Damon Charles WILLIAMS, Plaintiff-Appellant, v. PRK FUNDING SERVICES, INC.; et al., Defendants-Appellees.
Plaintiff Damon Charles Williams appeals pro se from district court orders granting motions to dismiss and motions for summary judgment in favor of defendants. Because the parties are familiar with the facts of the case we need not recount them here. We review de novo the district court's rulings on the motions to dismiss and motions for summary judgment. See Price v. State of Hawaii, 939 F.2d 702, 706 (9th Cir. 1991). We have jurisdiction under 28 U.S.C. § 1291, and we affirm.
1. The district court did not err in finding that the sale of the property did not violate the automatic bankruptcy stay effected by the filing of Williams's personal bankruptcy petition. State law determines what property interests are protected by the automatic stay created by the filing of a bankruptcy petition. See 11 U.S.C. § 362(a); Butner v. United States, 440 U.S. 48, 54-55, 99 S.Ct. 914, 59 L.Ed.2d 136 (1979). “Under Washington law, an LLC member has no ownership interest in specific LLC property and an LLC's assets ․ are not part of the [personal] estate.” In re Disciplinary Proceeding Against McGrath, 178 Wash.2d 280, 308 P.3d 615, 625-26 (2013). Because Williams transferred all his ownership interest in the property to Williams Family Holding, LLC in 2005, the property was not part of his personal estate and the stay effected by his personal bankruptcy filing did not protect the property.
2. The district court also did not err in finding that Williams's state law claims are time barred. Williams knew about the actions giving rise to his claims by at least 2010 and did not file suit until 2018. The longest statute of limitations applicable to his claims is six years, and most are three years. See RCW 4.16.080 (providing a three year statute of limitations for claims based on non-written contracts, trespass, negligence, tortious interference, general torts, and fraud); id. 4.16.040 (providing a six year statute of limitations for claims based on a contract in writing); Hudson v. Condon, 101 Wash.App. 866, 6 P.3d 615, 619 (2000) (holding that a three year statute of limitations applies to breach of fiduciary duty claims sounding in tort). In addition, the delayed discovery rule does not apply to toll Williams's claims because he knew of his injury when he lost the property and was ordered evicted. See Matter of Estates of Hibbard, 118 Wash.2d 737, 826 P.2d 690, 696 (1992) (discovery rule “limited to claims in which the plaintiffs could not have immediately known of their injuries” or “the cause of their injuries”).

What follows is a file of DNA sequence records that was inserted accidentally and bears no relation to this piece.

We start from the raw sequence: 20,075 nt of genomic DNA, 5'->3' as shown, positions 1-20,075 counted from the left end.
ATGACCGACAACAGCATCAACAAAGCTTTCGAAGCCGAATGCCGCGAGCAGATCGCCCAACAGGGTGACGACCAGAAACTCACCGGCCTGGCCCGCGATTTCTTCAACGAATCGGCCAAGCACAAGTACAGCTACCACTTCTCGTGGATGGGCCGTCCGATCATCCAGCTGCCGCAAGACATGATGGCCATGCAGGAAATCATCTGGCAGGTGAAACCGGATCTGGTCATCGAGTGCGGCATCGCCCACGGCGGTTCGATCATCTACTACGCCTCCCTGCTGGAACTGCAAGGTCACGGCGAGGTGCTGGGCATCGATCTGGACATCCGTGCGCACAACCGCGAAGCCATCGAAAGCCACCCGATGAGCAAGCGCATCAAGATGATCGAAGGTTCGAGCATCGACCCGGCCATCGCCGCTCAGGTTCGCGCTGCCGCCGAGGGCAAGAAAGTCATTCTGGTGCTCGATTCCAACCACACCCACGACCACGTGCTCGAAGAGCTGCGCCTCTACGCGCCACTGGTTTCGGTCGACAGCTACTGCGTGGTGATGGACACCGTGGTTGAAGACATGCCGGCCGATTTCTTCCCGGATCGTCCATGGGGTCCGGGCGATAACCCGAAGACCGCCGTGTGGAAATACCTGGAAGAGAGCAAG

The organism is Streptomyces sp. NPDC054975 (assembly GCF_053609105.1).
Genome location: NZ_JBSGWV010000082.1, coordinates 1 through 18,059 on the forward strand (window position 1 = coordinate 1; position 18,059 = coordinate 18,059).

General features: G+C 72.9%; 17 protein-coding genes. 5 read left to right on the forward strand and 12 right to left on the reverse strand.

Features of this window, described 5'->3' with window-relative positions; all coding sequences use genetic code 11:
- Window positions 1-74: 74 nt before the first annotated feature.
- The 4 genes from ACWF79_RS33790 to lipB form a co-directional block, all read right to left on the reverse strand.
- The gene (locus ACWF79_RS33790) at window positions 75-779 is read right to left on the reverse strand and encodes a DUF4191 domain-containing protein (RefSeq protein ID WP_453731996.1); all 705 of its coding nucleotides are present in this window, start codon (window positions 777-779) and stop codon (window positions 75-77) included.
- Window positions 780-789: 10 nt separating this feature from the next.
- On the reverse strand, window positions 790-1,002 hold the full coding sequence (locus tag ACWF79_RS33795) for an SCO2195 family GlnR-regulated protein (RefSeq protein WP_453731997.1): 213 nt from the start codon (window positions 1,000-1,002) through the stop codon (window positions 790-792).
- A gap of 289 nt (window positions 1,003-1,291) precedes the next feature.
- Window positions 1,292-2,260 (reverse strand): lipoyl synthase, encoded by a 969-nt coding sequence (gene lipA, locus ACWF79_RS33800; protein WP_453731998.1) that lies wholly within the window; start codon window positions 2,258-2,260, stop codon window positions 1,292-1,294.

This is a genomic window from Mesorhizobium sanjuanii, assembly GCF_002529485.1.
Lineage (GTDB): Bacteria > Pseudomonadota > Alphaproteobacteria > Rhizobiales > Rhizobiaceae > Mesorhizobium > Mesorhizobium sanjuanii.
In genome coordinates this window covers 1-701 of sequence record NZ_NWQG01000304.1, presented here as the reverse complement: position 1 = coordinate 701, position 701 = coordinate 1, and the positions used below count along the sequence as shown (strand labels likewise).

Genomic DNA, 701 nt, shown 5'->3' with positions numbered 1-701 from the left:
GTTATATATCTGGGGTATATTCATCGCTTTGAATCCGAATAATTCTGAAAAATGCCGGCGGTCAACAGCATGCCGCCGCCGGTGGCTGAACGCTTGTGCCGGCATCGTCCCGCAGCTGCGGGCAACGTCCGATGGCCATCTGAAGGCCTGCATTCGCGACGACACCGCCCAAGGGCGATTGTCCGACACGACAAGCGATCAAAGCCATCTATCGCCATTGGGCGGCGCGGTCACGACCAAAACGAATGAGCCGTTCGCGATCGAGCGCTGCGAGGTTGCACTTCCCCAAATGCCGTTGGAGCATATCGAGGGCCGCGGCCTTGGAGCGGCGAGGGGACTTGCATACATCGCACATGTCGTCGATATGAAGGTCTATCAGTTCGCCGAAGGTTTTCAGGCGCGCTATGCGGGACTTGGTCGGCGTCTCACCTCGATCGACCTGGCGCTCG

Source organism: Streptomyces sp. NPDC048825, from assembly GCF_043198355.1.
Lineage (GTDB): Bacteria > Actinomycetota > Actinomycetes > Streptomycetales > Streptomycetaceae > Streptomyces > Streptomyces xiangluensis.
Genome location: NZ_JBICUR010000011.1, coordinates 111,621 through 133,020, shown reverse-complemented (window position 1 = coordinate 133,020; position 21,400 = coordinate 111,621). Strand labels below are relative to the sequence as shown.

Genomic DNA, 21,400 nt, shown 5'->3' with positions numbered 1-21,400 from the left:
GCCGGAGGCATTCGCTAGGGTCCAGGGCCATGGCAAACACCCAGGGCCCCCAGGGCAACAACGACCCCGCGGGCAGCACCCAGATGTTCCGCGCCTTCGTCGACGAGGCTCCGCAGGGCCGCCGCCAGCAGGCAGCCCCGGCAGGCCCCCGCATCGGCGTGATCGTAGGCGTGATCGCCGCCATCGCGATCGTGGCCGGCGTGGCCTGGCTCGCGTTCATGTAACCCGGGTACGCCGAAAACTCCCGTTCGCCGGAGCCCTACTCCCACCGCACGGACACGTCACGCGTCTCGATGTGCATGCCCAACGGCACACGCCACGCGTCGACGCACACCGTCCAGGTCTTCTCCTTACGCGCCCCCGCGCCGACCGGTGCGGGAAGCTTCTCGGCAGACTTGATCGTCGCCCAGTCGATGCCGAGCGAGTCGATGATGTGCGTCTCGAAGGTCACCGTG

3. The district court did not err in granting summary judgment in favor of defendants Daniel Jensen, Ricci Frisk, and Donald Capp. There was no state action for these state employees to review, so Williams was not injured by any alleged failure to act. See WAC 458-20-100(1); RCW 34.12.020. His 42 U.S.C. § 1983 claim also fails because he was not deprived of any liberty or property interest. See Portman v. County of Santa Clara, 995 F.2d 898, 904 (9th Cir. 1993).